cherry, cacao nib sweetness, brighter lemon/lime acidity, good plus body, sweet and tangy finish
Coop San Antonio
Founded in 1983 as a result of El Salvador’s agrarian reform, this small cooperative of 57 active members is a beautiful case of struggle and perseverance to recover from the ravages caused by coffee leaf rust and natural disaster. At a time of one of the worst production levels in El Salvador’s coffee history, San Antonio bet on implementing good agricultural practices and improving the quality of their coffee production.
The members of the cooperative opted for implementing good soil and water smart farm management practices. They minimize the use of agrochemicals and focus on increasing the use of organic fertilizers. San Antonio continues to pursue coffeeland renovation with a focus on improving soil permeability and water retention on their farms Some of this work consists of replanting coffee trees in triangle formation along hillside contours to lessen erosion and increase water infiltration. They employ the use of individual terraces, water infiltration pits, green fertilizer, soil cover, and perform periodic soil analysis in order to correctly amend and fertilize their farms.
From inception until the 2015-16 financial year, San Antonio sold their coffee cherries to a large local mill. In 2016-17 they rebuilt an ecological wet mill that had been idle for years. Now they process the total of their production themselves but still utilize a 3rd party dry mill due to both spatial and budgetary constraints. Coffee Unified has been working closely through local organizations to support San Antonio with quality improvements and market access and has been importing the totality of the San Antonio harvest since Unified’s inception in 2017.
The San Antonio cooperative is located in a critical water recharge zone in the El Balsamo Mountain range. The climate smart farming practices employed by the San Antonio cooperative support the health of this watershed and directly improves the water security for some 3,550 people located downstream in the town of Comasagua. The town has long suffered from severe water supply restriction through every dry season. During these times the people endure a very stringent schedule of water availability as water access is turned on for just a few hours a day... a few days a week. In addition to benefiting the town, the cooperative also contributes to generating water for other rural communities.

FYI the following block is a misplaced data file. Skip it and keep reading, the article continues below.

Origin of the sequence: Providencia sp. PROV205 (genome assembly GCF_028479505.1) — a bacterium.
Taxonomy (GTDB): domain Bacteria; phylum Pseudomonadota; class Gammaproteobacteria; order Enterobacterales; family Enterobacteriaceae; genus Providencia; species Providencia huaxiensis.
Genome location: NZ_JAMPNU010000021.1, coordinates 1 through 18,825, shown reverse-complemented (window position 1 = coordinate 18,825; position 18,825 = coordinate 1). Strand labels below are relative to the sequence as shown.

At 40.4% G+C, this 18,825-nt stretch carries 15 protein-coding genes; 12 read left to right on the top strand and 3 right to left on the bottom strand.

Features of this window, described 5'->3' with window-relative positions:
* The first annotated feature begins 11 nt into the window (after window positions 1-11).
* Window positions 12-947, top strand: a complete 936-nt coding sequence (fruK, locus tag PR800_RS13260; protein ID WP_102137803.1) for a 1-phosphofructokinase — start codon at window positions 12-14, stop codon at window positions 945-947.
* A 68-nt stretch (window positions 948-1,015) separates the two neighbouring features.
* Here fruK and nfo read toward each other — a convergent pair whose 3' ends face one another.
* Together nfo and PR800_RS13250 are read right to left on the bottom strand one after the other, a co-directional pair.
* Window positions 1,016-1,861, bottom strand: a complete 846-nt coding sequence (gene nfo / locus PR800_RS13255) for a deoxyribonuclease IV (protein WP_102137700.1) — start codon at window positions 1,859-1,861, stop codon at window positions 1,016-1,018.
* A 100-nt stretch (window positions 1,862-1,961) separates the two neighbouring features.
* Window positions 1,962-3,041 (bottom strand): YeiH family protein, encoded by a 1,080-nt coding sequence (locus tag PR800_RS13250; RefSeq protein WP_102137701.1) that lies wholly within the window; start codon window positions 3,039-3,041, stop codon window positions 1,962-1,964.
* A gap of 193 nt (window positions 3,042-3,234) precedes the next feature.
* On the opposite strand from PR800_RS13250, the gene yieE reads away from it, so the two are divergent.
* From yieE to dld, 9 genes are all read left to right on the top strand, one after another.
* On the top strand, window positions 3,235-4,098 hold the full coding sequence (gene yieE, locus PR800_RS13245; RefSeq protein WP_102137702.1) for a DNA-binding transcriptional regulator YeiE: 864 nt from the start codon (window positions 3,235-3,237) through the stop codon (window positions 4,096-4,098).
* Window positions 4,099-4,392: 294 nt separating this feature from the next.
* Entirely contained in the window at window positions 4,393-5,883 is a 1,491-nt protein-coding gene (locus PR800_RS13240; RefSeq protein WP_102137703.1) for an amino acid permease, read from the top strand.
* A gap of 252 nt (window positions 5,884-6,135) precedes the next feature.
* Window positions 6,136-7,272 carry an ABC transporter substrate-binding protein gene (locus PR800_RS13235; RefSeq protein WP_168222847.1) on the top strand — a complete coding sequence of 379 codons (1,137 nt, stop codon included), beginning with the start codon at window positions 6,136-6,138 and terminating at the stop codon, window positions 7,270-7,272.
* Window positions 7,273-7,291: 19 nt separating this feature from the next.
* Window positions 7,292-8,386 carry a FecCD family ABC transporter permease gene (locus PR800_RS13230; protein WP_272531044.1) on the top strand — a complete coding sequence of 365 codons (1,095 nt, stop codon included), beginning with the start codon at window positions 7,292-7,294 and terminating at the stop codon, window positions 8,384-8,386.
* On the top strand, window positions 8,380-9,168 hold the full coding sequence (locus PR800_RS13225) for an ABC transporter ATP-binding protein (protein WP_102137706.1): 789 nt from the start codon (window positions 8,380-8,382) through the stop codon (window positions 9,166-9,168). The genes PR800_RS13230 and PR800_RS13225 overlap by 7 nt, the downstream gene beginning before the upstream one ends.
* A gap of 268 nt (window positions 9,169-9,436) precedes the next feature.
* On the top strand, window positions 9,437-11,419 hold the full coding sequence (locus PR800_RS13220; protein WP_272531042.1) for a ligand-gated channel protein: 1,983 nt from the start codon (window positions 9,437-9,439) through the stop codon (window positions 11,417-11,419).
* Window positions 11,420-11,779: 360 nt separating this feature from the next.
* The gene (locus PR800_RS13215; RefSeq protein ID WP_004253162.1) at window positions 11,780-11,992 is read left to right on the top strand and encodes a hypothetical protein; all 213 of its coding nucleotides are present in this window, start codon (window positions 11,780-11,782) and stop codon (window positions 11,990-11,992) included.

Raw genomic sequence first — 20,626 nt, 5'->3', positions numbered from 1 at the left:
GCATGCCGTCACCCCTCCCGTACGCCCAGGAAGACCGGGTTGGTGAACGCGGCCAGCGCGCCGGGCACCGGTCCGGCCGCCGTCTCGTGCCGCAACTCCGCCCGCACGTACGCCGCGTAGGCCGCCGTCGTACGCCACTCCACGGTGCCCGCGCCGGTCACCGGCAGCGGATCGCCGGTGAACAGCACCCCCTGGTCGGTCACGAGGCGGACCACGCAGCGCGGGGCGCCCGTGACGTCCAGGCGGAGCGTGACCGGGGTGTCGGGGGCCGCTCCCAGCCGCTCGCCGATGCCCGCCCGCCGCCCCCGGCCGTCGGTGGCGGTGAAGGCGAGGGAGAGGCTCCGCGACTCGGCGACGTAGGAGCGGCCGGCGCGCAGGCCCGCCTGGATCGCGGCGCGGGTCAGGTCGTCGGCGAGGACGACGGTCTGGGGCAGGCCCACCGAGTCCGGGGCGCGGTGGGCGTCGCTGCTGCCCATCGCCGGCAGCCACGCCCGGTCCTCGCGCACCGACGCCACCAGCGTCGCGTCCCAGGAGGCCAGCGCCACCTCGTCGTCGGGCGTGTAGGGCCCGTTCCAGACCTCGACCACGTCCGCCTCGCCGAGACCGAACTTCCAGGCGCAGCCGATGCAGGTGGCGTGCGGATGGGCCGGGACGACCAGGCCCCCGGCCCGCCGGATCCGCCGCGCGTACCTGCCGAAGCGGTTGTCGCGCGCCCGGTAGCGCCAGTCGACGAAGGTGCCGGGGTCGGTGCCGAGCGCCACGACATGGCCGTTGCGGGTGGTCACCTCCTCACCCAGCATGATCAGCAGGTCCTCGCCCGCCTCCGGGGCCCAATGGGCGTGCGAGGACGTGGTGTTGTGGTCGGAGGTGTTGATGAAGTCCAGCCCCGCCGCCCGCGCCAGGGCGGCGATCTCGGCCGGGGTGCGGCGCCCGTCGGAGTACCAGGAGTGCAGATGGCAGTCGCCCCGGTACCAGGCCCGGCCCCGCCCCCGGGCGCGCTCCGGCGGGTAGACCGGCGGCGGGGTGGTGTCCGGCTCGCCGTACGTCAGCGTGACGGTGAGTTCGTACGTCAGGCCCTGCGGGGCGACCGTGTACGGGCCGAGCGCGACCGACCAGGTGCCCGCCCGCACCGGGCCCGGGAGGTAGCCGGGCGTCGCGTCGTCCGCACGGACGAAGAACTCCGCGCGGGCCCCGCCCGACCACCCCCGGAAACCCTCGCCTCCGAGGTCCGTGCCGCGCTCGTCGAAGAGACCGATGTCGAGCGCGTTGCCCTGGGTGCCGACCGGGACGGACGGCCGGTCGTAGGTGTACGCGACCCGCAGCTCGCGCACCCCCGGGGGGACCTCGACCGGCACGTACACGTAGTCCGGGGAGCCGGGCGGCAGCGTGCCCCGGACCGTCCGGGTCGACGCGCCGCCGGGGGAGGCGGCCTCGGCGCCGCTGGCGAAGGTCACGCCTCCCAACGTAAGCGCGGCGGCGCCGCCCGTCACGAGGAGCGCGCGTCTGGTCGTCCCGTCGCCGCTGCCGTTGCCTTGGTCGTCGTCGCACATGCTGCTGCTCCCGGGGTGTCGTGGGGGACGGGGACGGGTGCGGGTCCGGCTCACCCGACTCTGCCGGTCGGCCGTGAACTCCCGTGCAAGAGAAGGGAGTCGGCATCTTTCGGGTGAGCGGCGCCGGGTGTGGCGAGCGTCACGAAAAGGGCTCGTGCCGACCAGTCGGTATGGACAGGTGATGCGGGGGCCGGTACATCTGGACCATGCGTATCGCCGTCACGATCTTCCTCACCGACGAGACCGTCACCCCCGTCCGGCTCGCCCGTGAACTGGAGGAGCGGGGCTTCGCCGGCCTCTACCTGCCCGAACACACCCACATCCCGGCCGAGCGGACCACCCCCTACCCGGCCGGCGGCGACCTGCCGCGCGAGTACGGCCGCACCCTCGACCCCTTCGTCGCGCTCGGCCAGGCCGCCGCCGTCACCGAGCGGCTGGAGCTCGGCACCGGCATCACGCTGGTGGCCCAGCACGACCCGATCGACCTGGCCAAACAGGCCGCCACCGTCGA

The ability of San Antonio to continue as a solvent organization seems to be called into question for various reasons each year. While this cycle tends to be the heavy plight endured by coffee growers worldwide, the cooperative's resilience is constantly being tested in increasingly difficult ways. For every two steps we make together we seem to be taking at least that many back. From leaf rust, to the transient funding of 3rd party technical assistance, to the historically depressed coffee futures market, to covid, to tropical storms that - in 2020 - owned community power lines and created massive landslides on their coffee farms, the San Antonio cooperative is a picture of stoic perseverance; we remain inspired by that dogged perseverance of this somewhat rag-tag cooperative and reminded that, if we are sincere in our vision of sustainability, we are all in this together no matter the challenges.